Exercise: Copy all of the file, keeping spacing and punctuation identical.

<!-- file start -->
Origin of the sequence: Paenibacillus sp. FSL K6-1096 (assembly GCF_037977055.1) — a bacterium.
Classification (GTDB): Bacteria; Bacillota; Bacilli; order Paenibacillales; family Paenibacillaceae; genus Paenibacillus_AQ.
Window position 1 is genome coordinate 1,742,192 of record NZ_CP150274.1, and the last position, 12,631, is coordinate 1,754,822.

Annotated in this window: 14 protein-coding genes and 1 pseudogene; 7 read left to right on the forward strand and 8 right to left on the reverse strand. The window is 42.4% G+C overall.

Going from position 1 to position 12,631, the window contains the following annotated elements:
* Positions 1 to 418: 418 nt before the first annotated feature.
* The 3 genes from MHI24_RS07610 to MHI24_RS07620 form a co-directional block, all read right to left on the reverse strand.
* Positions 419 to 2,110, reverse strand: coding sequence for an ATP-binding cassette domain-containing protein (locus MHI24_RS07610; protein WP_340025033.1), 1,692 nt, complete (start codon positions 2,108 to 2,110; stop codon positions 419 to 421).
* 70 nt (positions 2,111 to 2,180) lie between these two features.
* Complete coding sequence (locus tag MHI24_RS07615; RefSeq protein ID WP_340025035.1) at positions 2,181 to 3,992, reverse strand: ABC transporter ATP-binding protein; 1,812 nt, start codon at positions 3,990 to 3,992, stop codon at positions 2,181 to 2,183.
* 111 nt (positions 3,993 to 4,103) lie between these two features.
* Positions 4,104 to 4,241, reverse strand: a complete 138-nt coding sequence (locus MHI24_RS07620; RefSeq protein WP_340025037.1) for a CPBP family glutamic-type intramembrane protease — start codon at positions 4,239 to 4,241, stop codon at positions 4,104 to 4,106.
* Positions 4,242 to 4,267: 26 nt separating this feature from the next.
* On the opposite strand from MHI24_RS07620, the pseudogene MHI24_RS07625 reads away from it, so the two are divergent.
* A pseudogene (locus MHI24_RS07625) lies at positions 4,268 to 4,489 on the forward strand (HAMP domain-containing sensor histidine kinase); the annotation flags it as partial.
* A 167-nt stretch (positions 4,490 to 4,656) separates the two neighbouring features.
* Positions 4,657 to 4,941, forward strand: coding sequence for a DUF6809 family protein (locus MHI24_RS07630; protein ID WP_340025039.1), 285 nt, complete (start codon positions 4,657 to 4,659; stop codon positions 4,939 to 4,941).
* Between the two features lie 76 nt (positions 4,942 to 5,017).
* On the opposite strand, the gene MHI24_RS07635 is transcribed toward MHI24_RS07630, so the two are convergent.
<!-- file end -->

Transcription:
Origin of the sequence: Paenibacillus sp. FSL K6-1096 (assembly GCF_037977055.1) — a bacterium.
Classification (GTDB): Bacteria; Bacillota; Bacilli; order Paenibacillales; family Paenibacillaceae; genus Paenibacillus_AQ.
Window position 1 is genome coordinate 1,742,192 of record NZ_CP150274.1, and the last position, 12,631, is coordinate 1,754,822.

Annotated in this window: 14 protein-coding genes and 1 pseudogene; 7 read left to right on the forward strand and 8 right to left on the reverse strand. The window is 42.4% G+C overall.

Going from position 1 to position 12,631, the window contains the following annotated elements:
* Positions 1 to 418: 418 nt before the first annotated feature.
* The 3 genes from MHI24_RS07610 to MHI24_RS07620 form a co-directional block, all read right to left on the reverse strand.
* Positions 419 to 2,110, reverse strand: coding sequence for an ATP-binding cassette domain-containing protein (locus MHI24_RS07610; protein WP_340025033.1), 1,692 nt, complete (start codon positions 2,108 to 2,110; stop codon positions 419 to 421).
* 70 nt (positions 2,111 to 2,180) lie between these two features.
* Complete coding sequence (locus tag MHI24_RS07615; RefSeq protein ID WP_340025035.1) at positions 2,181 to 3,992, reverse strand: ABC transporter ATP-binding protein; 1,812 nt, start codon at positions 3,990 to 3,992, stop codon at positions 2,181 to 2,183.
* 111 nt (positions 3,993 to 4,103) lie between these two features.
* Positions 4,104 to 4,241, reverse strand: a complete 138-nt coding sequence (locus MHI24_RS07620; RefSeq protein WP_340025037.1) for a CPBP family glutamic-type intramembrane protease — start codon at positions 4,239 to 4,241, stop codon at positions 4,104 to 4,106.
* Positions 4,242 to 4,267: 26 nt separating this feature from the next.
* On the opposite strand from MHI24_RS07620, the pseudogene MHI24_RS07625 reads away from it, so the two are divergent.
* A pseudogene (locus MHI24_RS07625) lies at positions 4,268 to 4,489 on the forward strand (HAMP domain-containing sensor histidine kinase); the annotation flags it as partial.
* A 167-nt stretch (positions 4,490 to 4,656) separates the two neighbouring features.
* Positions 4,657 to 4,941, forward strand: coding sequence for a DUF6809 family protein (locus MHI24_RS07630; protein ID WP_340025039.1), 285 nt, complete (start codon positions 4,657 to 4,659; stop codon positions 4,939 to 4,941).
* Between the two features lie 76 nt (positions 4,942 to 5,017).
* On the opposite strand, the gene MHI24_RS07635 is transcribed toward MHI24_RS07630, so the two are convergent.